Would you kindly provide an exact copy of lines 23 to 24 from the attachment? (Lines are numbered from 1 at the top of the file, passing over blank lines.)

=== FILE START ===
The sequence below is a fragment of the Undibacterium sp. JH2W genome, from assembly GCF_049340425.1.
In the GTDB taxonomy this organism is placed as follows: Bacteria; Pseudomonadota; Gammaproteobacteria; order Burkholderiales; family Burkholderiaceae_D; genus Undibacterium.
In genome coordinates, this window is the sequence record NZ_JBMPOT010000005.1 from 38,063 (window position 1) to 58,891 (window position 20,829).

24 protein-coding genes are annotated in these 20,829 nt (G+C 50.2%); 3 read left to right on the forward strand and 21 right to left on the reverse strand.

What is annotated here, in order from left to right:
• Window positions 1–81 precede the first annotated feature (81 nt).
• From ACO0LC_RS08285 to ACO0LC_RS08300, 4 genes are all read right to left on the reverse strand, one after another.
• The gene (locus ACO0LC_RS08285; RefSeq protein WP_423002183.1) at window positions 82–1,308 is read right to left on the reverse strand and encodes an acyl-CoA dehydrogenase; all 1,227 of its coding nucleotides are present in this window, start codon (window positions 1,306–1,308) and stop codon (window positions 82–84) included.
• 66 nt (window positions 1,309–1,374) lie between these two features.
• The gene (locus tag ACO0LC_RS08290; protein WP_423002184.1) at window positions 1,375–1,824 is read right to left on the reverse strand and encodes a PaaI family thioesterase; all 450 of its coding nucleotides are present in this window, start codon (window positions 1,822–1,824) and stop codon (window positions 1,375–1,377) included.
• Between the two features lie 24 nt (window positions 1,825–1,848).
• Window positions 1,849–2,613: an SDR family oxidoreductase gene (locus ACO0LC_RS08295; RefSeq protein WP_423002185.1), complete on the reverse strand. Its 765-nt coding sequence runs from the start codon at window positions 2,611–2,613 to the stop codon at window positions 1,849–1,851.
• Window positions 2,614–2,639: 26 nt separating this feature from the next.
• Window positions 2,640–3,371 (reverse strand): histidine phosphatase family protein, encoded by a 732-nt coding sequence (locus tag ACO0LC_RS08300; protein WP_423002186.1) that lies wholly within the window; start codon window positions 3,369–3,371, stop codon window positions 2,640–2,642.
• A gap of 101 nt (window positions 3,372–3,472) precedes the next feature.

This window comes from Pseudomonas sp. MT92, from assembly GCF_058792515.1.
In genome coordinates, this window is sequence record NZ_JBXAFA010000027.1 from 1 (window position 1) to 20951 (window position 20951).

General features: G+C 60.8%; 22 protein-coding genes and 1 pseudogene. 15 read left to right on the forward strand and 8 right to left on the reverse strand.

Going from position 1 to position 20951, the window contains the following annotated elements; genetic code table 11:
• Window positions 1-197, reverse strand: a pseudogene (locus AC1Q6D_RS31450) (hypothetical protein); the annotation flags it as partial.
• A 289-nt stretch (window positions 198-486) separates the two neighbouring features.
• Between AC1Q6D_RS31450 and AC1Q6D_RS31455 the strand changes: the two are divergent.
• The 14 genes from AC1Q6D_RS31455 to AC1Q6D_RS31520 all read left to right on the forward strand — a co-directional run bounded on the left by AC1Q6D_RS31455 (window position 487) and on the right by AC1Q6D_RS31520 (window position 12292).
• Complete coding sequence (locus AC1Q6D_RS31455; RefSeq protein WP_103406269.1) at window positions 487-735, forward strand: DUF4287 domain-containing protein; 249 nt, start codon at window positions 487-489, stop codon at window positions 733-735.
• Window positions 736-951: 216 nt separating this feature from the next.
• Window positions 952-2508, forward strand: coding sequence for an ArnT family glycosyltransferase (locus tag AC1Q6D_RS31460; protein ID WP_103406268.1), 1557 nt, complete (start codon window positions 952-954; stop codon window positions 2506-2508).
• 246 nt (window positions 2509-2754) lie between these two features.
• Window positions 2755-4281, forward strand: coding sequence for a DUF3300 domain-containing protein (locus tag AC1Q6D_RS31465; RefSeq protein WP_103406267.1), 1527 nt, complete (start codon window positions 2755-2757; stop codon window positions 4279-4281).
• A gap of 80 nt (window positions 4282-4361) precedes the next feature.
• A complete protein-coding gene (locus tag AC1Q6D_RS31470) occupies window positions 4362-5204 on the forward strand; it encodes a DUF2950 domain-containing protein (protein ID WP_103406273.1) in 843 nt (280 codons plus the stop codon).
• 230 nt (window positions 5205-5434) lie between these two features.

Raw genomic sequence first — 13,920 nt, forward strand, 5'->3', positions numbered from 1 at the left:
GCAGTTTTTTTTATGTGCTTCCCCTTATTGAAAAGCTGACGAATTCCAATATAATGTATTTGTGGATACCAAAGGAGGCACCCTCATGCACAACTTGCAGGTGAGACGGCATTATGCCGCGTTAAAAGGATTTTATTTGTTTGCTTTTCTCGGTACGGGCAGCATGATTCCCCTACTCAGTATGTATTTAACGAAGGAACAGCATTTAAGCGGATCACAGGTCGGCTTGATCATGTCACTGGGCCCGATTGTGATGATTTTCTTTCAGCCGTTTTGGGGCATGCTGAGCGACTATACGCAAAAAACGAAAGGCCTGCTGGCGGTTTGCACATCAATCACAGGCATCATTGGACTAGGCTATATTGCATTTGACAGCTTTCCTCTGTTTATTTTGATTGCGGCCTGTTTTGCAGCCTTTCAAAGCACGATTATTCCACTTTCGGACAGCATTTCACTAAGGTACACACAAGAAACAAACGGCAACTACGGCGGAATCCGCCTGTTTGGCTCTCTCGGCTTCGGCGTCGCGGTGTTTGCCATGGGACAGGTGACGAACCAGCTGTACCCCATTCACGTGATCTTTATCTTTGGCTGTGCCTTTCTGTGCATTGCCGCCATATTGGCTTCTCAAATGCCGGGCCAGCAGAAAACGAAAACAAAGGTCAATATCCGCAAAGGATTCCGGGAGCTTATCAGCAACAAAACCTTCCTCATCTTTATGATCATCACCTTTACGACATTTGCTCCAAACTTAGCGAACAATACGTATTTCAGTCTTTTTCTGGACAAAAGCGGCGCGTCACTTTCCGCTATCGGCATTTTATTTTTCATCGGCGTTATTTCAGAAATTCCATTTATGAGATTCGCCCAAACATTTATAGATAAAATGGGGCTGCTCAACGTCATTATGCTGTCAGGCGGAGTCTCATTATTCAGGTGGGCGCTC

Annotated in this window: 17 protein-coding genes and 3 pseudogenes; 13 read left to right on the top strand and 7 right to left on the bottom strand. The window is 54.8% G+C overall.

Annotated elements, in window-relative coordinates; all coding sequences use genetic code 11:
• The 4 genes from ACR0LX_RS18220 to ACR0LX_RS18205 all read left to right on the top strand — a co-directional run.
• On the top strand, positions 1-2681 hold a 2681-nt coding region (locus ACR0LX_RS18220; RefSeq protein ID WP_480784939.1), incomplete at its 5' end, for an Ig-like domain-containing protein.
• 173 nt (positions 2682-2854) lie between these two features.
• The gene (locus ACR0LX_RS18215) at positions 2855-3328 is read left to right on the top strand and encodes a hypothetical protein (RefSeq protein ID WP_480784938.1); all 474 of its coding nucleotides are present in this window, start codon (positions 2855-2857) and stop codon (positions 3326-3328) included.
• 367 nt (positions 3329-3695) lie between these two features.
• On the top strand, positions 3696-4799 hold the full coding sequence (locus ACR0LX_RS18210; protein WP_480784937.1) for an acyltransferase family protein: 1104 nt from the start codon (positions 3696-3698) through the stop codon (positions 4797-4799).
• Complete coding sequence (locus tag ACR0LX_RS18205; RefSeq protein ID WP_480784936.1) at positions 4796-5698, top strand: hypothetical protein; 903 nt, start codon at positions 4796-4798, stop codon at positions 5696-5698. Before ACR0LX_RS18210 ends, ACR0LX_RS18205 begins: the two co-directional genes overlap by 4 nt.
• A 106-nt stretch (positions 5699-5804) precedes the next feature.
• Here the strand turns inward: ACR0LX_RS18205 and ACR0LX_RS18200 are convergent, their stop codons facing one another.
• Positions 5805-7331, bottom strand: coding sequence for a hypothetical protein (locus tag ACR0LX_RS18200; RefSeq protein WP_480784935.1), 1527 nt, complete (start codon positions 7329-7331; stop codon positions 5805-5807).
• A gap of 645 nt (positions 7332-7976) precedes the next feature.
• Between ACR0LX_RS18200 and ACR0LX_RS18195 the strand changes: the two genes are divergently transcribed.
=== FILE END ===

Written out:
• The 14 genes from AC1Q6D_RS31455 to AC1Q6D_RS31520 all read left to right on the forward strand — a co-directional run bounded on the left by AC1Q6D_RS31455 (window position 487) and on the right by AC1Q6D_RS31520 (window position 12292).
• Complete coding sequence (locus AC1Q6D_RS31455; RefSeq protein WP_103406269.1) at window positions 487-735, forward strand: DUF4287 domain-containing protein; 249 nt, start codon at window positions 487-489, stop codon at window positions 733-735.